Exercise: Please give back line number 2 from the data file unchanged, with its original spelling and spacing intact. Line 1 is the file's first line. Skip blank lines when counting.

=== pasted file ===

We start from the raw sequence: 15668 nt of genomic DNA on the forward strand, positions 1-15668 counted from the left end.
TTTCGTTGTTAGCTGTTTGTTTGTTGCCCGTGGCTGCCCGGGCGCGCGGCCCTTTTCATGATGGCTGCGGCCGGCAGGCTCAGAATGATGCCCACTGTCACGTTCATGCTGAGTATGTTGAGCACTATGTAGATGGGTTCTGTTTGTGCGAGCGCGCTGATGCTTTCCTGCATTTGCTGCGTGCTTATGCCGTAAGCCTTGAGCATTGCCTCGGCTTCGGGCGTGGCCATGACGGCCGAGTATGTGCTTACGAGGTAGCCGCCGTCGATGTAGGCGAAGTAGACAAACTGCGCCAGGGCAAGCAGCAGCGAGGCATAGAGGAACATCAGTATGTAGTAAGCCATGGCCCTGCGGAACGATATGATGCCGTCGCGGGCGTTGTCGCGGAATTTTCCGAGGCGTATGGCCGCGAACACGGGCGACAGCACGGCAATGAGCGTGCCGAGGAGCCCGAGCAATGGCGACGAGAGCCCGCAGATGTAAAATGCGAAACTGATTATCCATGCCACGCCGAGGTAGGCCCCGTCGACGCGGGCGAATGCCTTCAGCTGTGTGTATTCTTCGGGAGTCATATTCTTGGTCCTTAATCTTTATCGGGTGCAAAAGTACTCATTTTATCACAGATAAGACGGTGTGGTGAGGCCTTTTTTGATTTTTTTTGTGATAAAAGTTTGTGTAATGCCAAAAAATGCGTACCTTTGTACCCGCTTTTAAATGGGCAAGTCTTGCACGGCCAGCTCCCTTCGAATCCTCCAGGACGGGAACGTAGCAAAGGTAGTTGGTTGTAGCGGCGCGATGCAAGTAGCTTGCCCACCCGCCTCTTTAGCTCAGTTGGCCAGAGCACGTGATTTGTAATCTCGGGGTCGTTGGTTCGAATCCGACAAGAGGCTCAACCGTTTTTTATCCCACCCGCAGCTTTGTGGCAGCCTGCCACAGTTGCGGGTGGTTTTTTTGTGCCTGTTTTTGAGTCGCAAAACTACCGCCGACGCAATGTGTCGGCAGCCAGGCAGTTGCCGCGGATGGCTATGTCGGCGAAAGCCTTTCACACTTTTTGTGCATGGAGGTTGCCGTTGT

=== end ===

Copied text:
TTTCGTTGTTAGCTGTTTGTTTGTTGCCCGTGGCTGCCCGGGCGCGCGGCCCTTTTCATGATGGCTGCGGCCGGCAGGCTCAGAATGATGCCCACTGTCACGTTCATGCTGAGTATGTTGAGCACTATGTAGATGGGTTCTGTTTGTGCGAGCGCGCTGATGCTTTCCTGCATTTGCTGCGTGCTTATGCCGTAAGCCTTGAGCATTGCCTCGGCTTCGGGCGTGGCCATGACGGCCGAGTATGTGCTTACGAGGTAGCCGCCGTCGATGTAGGCGAAGTAGACAAACTGCGCCAGGGCAAGCAGCAGCGAGGCATAGAGGAACATCAGTATGTAGTAAGCCATGGCCCTGCGGAACGATATGATGCCGTCGCGGGCGTTGTCGCGGAATTTTCCGAGGCGTATGGCCGCGAACACGGGCGACAGCACGGCAATGAGCGTGCCGAGGAGCCCGAGCAATGGCGACGAGAGCCCGCAGATGTAAAATGCGAAACTGATTATCCATGCCACGCCGAGGTAGGCCCCGTCGACGCGGGCGAATGCCTTCAGCTGTGTGTATTCTTCGGGAGTCATATTCTTGGTCCTTAATCTTTATCGGGTGCAAAAGTACTCATTTTATCACAGATAAGACGGTGTGGTGAGGCCTTTTTTGATTTTTTTTGTGATAAAAGTTTGTGTAATGCCAAAAAATGCGTACCTTTGTACCCGCTTTTAAATGGGCAAGTCTTGCACGGCCAGCTCCCTTCGAATCCTCCAGGACGGGAACGTAGCAAAGGTAGTTGGTTGTAGCGGCGCGATGCAAGTAGCTTGCCCACCCGCCTCTTTAGCTCAGTTGGCCAGAGCACGTGATTTGTAATCTCGGGGTCGTTGGTTCGAATCCGACAAGAGGCTCAACCGTTTTTTATCCCACCCGCAGCTTTGTGGCAGCCTGCCACAGTTGCGGGTGGTTTTTTTGTGCCTGTTTTTGAGTCGCAAAACTACCGCCGACGCAATGTGTCGGCAGCCAGGCAGTTGCCGCGGATGGCTATGTCGGCGAAAGCCTTTCACACTTTTTGTGCATGGAGGTTGCCGTTGT